In Septic Knowledge Center

Septic Tank Installation – Design Basics You Should Know

Onsite wastewater treatment definitely has its benefits. This home septic system is a cost-effective option and it is also environmentally friendly when properly installed and maintained. It can also help with water efficiency. Even though this is the case, you generally don’t have an option for wastewater treatment on your home. Either you will connect to a municipal sewer, or you will have to install your own on site septic tank and drainfield.

Do you have options? Perhaps. You certainly get to choose and hire a company you feel will do the best job. Here are a few items you might interesting while working with your septic company. If you are not familiar with all the details of a septic system, don’t worry. You can read this post about how septic systems work.

 

What Size Septic Tank Do You Need?

When deciding how big your tank should be, consider the square footage of your home as well as the size of your family and how much water you typically use. Conventional residential septic tanks typically range in size from 750 to 1,250 gallons, with a 1,000-gallon tank being the standard for a three-bedroom home up to 2,500 square feet.

 

Is a Plastic Septic Tank OK?

Yes. Septic tanks installed for residential use are generally constructed of concrete, polyethylene (plastic) or fiberglass. Concrete tanks, while common, weigh considerably more and will require the use of more heavy-duty machinery to install. Polyethylene and fiberglass tanks are lighter and typically easier to install. Your expert at Martin Septic will explain the options available to you, along with the benefits. Of course local regulations or environmental factors may also influence what is used.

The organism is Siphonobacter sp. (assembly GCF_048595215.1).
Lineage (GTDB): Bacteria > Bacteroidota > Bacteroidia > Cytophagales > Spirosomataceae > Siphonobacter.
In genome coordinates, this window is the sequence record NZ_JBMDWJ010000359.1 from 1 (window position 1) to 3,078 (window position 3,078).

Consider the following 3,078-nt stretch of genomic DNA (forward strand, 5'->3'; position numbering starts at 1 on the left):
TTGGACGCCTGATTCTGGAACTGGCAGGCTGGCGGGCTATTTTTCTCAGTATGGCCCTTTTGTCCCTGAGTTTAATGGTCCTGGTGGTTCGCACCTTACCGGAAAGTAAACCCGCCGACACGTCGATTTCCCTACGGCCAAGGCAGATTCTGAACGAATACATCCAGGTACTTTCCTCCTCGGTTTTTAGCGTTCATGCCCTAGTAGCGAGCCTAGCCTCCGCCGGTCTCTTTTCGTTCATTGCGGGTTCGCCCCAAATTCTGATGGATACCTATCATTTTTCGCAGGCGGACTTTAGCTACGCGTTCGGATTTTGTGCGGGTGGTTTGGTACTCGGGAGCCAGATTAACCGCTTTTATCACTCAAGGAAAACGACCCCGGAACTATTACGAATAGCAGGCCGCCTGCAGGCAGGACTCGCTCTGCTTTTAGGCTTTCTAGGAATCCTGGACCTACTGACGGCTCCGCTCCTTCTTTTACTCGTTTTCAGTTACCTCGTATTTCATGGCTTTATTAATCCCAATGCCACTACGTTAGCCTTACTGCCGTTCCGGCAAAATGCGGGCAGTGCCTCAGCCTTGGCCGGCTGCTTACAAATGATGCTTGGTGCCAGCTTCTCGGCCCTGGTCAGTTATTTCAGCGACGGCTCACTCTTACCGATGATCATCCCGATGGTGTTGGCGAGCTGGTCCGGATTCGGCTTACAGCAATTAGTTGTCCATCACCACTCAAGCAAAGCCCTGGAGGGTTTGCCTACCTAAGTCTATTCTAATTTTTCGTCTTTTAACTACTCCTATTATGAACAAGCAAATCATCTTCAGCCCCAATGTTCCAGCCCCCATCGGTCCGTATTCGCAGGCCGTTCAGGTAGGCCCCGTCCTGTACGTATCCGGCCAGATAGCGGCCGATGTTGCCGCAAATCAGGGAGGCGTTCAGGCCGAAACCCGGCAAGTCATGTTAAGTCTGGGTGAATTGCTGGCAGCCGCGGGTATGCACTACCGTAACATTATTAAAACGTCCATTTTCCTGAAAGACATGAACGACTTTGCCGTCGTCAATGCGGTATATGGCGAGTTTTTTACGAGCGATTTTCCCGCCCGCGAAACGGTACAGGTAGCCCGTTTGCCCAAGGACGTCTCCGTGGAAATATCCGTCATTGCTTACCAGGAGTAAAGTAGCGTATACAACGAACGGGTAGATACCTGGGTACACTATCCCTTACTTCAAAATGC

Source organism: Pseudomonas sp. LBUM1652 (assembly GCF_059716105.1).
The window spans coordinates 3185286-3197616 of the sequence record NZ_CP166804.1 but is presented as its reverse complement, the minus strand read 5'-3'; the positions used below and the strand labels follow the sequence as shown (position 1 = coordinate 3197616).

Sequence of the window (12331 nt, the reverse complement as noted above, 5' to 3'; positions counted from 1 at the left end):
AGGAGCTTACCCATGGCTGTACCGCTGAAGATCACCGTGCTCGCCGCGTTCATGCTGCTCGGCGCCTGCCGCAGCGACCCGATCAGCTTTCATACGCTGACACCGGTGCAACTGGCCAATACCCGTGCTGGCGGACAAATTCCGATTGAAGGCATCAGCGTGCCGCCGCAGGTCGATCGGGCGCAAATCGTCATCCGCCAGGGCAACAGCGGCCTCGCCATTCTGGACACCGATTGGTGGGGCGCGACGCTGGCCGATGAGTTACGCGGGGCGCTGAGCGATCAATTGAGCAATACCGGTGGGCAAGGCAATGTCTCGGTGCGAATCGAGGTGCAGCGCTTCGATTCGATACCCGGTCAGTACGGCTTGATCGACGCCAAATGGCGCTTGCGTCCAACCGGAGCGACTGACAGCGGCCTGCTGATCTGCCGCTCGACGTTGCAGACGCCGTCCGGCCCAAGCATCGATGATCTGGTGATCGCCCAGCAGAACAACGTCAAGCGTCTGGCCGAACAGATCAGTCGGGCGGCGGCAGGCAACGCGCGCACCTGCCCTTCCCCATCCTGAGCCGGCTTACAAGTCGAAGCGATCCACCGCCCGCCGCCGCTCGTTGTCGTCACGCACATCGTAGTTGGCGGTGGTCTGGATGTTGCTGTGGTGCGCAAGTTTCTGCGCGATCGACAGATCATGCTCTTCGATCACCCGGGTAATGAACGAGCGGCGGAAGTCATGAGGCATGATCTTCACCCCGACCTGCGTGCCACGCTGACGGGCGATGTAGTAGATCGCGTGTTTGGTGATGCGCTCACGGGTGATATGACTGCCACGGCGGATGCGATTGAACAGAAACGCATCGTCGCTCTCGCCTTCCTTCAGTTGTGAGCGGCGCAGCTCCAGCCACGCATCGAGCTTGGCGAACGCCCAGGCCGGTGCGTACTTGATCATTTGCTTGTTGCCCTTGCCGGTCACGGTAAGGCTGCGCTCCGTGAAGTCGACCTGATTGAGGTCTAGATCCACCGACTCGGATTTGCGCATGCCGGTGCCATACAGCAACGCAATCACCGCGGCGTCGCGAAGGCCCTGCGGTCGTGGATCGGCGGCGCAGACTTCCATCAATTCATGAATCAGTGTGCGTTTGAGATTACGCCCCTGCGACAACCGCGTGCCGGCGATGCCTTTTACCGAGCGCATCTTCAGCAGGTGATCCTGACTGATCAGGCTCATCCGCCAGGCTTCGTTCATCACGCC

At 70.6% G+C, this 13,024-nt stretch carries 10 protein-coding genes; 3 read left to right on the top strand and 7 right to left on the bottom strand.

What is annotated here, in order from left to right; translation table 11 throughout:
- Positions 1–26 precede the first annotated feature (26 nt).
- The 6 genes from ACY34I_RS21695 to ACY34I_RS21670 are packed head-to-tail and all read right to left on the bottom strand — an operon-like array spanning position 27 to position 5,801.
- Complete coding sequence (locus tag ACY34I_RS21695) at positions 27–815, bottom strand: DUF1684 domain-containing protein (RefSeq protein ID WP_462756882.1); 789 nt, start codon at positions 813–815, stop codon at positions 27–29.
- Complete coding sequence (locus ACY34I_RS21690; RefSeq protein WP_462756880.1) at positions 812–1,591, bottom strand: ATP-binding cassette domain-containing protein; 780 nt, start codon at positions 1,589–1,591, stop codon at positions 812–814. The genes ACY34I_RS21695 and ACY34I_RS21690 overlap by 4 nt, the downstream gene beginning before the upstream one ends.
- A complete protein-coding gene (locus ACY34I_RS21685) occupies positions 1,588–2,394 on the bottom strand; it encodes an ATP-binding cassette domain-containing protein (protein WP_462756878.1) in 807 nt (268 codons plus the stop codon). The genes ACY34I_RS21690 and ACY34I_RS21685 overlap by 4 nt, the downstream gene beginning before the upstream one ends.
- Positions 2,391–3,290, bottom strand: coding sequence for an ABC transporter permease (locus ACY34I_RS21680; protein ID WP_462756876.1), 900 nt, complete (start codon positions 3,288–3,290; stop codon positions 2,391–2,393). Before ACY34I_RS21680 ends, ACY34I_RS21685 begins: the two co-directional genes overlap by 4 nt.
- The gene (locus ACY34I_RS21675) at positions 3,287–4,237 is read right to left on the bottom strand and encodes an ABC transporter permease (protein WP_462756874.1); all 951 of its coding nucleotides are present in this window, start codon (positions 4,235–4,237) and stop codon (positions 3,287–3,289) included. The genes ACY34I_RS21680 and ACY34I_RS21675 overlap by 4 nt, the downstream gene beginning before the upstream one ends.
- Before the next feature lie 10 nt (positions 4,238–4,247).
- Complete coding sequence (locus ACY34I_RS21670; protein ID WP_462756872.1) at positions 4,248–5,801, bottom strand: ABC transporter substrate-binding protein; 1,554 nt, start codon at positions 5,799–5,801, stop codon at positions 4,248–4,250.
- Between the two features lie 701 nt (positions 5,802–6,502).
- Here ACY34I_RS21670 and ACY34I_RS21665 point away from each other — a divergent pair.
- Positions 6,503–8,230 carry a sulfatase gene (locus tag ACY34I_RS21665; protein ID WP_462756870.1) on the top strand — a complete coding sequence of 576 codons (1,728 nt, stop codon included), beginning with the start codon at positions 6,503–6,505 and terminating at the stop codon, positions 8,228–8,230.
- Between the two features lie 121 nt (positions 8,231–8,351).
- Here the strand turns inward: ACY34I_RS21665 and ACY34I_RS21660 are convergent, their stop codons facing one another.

How Do I Know Where To Place The Septic Tank?

Unless you are an engineer, you probably don’t know the answer. Choosing the right location for your residential septic tank installation will depend features unique to your property. They include installation regulations for your area, the layout of your property, and existing utility lines and soil quality. Martin Septic service has experts at every aspect of our projects. From design and permitting to installation and final approval. We will make your installation is proper and works for years!

 

 

How Large Should The Drainfield Be?

More than half of water treatment onsite at your property is actually done through the drainfield, not the septic tank itself.

septic tank installation drainfield Like your septic tank, the size of the drain field will depend on the square footage of your home, the size of your family and how much water you typically use. However, soil quality is equally important. If the condition of the soil is good and it has a good result during the percolation test, a ballpark estimate for your drain field size is about 4,500 square feet (100 feet long x 45 feet wide).

The area where your drain field will be located should also be clear of any large trees, structures or driveways. And never drive over your drainfield!

 

Do I Need To Do A Percolation Test?

Yes—The quality of the soil in your yard affects how well it will absorb the septic effluent (the liquid waste from the tank that is disposed of in the drain field). The drain field acts like a giant soil filter, it is important that your soil is highly absorbent. Here in Southwest Florida we are fortunate as many of the septic drainfield sites has soil that is sandy which can be very beneficial. Of course rocky, clay and soil that is already swampy will cause problems.

 

Leave Your Septic Tank Installation To The Experts

Martin Septic Service has been providing residential septic service to homes and businesses in the Southwest Florida Area for more than 30 years—from design, planning, installation, pumping and regular maintenance we are the local experts.

Family owned and operated, we take pride in delivering superior service and providing efficient, cost-effective solutions to meet your residential or commercial septic system needs.

 

Recent Posts
Frequently Asked Septic Questions